My headline ought to get some of my journalistic colleagues' juices flowing, but according to a writer in The Atlantic's January/February issue, American journalists are going to have to make some accommodation with the concept.
In fact, I'm making an accommodation to the notion with this ongoing blog. I'm writing about small business and politics from a very liberal perspective. And I hope to attract advertisers to my readership.
Paul Starr, a professor at Princeton, wrote the Atlantic piece. In "Governing in the Age of Fox News," Starr states toward the end: "Although most American journalists assume that professionalism and partisanship are inherently incompatible, that is not necessarily so. Partisan media can, and in some countries do, observe professional standards in their presentation of the news."
I have always questioned the journalistic principle of so-called "objectivity" in news coverage because I know as a writer the way you put words to paper (or on a screen) is inherently subjective. What nouns you use, what adjectives are colored by the writer's choice of words.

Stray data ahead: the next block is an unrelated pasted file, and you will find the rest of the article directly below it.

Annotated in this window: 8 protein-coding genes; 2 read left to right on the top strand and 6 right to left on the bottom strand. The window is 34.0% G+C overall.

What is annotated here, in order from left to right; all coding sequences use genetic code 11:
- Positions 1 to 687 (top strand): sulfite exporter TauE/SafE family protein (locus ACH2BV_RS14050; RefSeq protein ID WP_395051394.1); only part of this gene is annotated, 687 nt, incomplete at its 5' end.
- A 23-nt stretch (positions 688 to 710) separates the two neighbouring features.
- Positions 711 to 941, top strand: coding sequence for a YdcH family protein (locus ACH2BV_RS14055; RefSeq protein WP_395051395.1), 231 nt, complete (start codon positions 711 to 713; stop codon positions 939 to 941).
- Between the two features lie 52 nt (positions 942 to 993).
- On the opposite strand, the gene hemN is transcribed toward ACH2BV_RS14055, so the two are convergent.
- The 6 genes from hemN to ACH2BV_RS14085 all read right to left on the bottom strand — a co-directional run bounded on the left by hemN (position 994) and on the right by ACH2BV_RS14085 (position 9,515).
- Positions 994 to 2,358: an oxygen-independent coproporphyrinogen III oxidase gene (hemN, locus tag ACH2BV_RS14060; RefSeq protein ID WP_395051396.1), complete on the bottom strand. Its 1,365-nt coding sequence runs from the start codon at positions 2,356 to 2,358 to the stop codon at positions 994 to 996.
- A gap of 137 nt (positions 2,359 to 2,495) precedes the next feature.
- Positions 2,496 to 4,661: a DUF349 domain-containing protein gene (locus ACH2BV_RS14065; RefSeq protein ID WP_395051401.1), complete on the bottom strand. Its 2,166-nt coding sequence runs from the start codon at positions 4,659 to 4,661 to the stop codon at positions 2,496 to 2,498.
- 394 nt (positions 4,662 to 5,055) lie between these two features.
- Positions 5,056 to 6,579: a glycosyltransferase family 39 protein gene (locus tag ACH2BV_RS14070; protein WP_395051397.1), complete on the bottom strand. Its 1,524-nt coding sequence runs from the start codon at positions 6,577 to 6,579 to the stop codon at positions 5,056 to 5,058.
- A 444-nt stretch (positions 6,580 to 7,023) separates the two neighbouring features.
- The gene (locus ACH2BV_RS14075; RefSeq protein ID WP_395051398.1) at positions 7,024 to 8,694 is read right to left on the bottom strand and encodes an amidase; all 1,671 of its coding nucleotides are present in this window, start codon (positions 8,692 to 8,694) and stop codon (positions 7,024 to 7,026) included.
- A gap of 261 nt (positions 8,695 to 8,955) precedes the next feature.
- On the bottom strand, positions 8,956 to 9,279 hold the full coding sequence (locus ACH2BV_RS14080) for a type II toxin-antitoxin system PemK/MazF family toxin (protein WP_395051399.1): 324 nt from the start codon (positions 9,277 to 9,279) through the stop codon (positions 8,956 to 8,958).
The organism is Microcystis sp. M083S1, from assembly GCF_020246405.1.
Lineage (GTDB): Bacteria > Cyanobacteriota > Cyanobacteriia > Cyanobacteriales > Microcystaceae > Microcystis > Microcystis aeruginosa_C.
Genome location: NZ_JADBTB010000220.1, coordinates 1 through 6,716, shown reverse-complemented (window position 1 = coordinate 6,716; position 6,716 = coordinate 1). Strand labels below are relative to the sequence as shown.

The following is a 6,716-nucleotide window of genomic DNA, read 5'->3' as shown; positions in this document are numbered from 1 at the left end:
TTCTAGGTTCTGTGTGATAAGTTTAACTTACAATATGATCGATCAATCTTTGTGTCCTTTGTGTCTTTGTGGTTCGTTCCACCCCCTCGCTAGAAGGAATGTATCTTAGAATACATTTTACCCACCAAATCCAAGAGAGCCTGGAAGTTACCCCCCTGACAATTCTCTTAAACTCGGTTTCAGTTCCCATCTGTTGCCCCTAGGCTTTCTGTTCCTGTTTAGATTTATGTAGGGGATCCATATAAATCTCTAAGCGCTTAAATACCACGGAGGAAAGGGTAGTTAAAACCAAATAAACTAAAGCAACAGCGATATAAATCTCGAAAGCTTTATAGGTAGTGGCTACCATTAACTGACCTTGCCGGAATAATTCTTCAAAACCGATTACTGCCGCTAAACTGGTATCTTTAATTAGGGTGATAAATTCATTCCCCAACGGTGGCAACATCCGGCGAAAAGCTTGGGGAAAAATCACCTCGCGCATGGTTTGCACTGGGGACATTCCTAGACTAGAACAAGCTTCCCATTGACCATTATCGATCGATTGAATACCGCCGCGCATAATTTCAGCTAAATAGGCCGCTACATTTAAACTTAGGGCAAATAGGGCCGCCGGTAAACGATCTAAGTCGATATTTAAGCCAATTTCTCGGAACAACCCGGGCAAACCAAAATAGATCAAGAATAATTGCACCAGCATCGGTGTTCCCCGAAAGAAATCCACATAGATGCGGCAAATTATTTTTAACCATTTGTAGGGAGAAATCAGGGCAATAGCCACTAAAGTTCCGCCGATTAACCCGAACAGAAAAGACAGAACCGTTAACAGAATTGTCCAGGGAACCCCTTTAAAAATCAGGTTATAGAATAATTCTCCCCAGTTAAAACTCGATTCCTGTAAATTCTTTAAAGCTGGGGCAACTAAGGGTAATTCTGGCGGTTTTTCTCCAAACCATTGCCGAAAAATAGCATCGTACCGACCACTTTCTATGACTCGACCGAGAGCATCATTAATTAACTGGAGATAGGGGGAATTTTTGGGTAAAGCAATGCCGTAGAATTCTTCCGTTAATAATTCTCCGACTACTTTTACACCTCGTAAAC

There's no escaping the tinge except by the samurai editor's butchering sword.
Unfortunately, quality of writing often slides away with the fat of a trim; occassionally, however, the cuts can actually make the writing better.
I take my journalistic principles and professionalism to the writing of this blog. I mean for my profiles of small businesses to carry the good and the bad about a firm, although my advocacy for small business will emphasize the good over the bad in most cases. And I will always give a business owner the benefit of the doubt.
I will not, however, give business as a community a pass when it comes to the harsher side of issues. Colorado's current debate over the elimination of tax exemptions for business is an example.
The tax exemptions should be removed in an attempt to balance two state budgets (fiscal 2010 and 2011) despite any damage to the state's reputation as "business friendly." A "people friendly" business community will recognize it must contribute to fiscal austerity that requires Colorado to reduce services to all its citizens.
At the same time, legislators should not forget that business owners are citizens, too, and already share as much as anyone else in the general pain.
Tax exemptions can be restored as well as removed.
If the state would correct its budgeting problems, if it can regain some economic steam, and refuel its revenue streams, exemptions and incentives can be given back as easily as they can be taken away.
Business and the business lobby knows that. They should begin working for the common good rather than their own self-interest.